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Systems Complexity

Information Management students and I are engaged in a discussion of IoT and the attendant issue of complexity.

In response the following was posted.

"The growing complexity of the technological systems, their reach and range, the speed of development suggest the need for new approachs to systems design, implementation, vetting, and operation.

Perhaps our design goals should change, moving away from large complex systems, to a network of small systems with appropriate safeguards in the network connections and an ability to disconnect a small system from the network very rapidly.

We might learn from nature.  Yesterday's feed from Fermat's Library brought me the following.

"You may wonder: Why is nature constructed along these lines? One can only answer that our present knowledge seems to show that nature is so constructed. We simply have to accept it. One could perhaps describe the situation by saying that God is a mathematician of a very high order, and He used very advanced mathematics in constructing the universe. Our feeble attempts at mathematics enable us to understand a bit of the universe, and as we proceed to develop higher and higher mathematics we can hope to understand the universe better."
- P. A. M. Dirac

This is a quote from this week's paper "The Evolution of the Physicist's Picture of Nature" published in 1963 by P. Dirac, one of the brightest minds of the 20th century.

Which reminded me of Bejan, A., & Zane, J. P. (2012). Design in Nature: How The Constructal Law Governs Evolution In Biology, Physics, Technology, And Social Organization (1st ed). New York: Doubleday.

We understand parts of nature, but not all of it.  Nature has withstood the tests of time and man.  Maybe if we understood ature's design better we could design better systems.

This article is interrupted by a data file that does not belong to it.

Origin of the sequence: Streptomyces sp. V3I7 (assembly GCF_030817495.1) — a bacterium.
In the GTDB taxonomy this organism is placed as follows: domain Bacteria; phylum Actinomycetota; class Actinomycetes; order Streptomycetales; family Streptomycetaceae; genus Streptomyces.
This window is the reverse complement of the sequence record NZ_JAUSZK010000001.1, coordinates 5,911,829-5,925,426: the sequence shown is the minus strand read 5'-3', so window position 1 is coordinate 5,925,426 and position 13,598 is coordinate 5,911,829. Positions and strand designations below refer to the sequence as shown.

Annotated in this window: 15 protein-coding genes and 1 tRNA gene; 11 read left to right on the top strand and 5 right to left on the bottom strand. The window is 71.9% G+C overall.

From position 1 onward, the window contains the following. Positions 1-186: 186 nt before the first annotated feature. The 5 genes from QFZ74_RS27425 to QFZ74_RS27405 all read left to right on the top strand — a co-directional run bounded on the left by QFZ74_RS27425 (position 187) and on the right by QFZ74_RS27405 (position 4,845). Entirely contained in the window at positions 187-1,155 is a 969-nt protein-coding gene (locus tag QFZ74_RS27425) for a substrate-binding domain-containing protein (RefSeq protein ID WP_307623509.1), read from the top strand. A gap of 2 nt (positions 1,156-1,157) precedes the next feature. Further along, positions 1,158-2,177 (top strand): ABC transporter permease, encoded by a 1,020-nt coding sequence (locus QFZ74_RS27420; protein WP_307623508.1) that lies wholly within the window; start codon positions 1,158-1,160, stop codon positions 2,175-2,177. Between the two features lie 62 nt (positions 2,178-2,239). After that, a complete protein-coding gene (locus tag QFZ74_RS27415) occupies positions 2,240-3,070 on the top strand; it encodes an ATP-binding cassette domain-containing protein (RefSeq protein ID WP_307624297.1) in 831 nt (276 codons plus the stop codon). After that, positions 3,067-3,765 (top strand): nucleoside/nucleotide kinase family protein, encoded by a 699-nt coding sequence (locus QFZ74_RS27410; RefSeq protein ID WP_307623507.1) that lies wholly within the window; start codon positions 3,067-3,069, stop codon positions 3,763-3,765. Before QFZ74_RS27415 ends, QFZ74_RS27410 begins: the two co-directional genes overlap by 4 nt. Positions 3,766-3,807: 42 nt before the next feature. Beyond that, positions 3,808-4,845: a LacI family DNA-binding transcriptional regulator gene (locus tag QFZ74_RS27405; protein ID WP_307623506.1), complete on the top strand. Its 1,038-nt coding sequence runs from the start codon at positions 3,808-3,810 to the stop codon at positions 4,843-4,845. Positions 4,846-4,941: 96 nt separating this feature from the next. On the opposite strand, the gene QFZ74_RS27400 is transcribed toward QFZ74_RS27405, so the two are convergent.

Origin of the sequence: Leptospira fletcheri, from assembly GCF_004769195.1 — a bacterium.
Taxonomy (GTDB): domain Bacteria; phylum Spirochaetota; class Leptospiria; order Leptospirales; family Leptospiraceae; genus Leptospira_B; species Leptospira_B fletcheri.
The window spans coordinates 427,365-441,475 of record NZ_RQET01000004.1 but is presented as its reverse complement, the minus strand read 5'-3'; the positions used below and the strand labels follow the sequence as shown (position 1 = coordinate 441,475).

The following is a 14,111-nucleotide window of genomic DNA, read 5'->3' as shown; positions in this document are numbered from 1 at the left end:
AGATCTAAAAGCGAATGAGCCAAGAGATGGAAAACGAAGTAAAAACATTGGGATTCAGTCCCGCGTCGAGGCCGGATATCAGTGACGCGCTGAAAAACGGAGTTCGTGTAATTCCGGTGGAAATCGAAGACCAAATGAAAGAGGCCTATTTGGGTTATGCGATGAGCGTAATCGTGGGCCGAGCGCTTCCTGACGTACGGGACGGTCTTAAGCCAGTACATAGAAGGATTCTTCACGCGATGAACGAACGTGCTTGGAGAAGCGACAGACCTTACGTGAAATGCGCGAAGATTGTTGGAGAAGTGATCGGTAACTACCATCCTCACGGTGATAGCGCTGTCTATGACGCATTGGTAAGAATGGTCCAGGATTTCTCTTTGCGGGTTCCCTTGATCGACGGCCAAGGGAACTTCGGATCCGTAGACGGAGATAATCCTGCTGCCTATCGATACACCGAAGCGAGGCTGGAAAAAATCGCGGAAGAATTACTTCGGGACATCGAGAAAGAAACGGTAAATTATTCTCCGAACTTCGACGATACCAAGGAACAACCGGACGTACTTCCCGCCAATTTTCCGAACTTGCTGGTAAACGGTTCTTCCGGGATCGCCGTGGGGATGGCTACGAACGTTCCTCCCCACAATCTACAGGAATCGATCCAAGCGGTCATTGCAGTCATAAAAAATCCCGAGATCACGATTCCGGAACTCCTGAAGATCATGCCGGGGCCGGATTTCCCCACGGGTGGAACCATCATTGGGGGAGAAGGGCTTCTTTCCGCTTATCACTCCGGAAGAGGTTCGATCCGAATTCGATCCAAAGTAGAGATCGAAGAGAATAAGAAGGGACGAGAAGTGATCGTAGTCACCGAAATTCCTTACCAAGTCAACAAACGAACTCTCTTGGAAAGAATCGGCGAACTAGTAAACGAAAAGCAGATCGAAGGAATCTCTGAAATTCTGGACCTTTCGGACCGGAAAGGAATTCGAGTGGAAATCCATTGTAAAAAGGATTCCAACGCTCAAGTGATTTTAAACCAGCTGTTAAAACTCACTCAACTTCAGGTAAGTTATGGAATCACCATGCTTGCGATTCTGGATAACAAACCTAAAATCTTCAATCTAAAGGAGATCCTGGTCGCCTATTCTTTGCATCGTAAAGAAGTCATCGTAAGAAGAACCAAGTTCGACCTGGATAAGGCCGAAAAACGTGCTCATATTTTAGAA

I'm going off the reservation here, but maybe we need to go off the reservation."

Posted on Wednesday, March 7, 2018 at 04:55PM by Registered CommenterJames Drogan | CommentsPost a Comment

Encouraging Bad Practice

This came across from The Download (MIT technology Review Download March 5).

To what extent does this promote the writing of sloppy code?

Posted on Wednesday, March 7, 2018 at 09:10AM by Registered CommenterJames Drogan | CommentsPost a Comment

Work in Progress

I write a lot.  I prefer to write on matters that interest me and I do so to clarify my thinking on the subject.  I've authored several undred items over the course of my career.  Some are posted here in droganbloggin, Lecture Notes, and Other Information and Ideas (available through the navigation panel to the right.

I've a number of items in progress.

  1. Drogan, J. (2017a, September 10). Learning from the Future (WIP).
  2. Drogan, J. (2017b, September 15). AI: Two Questions (WIP).
  3. Drogan, J. (2017c, September 29). Integrating Academic Activities: Research, Education and Real Life Problem Solving (WIP).
  4. Drogan, J. (2018a, January 28). Improving Performance in the Supply Chain with Bloackchain (WIP).
  5. Drogan, J. (2018b, January 31). Philosophy and International Business (WIP).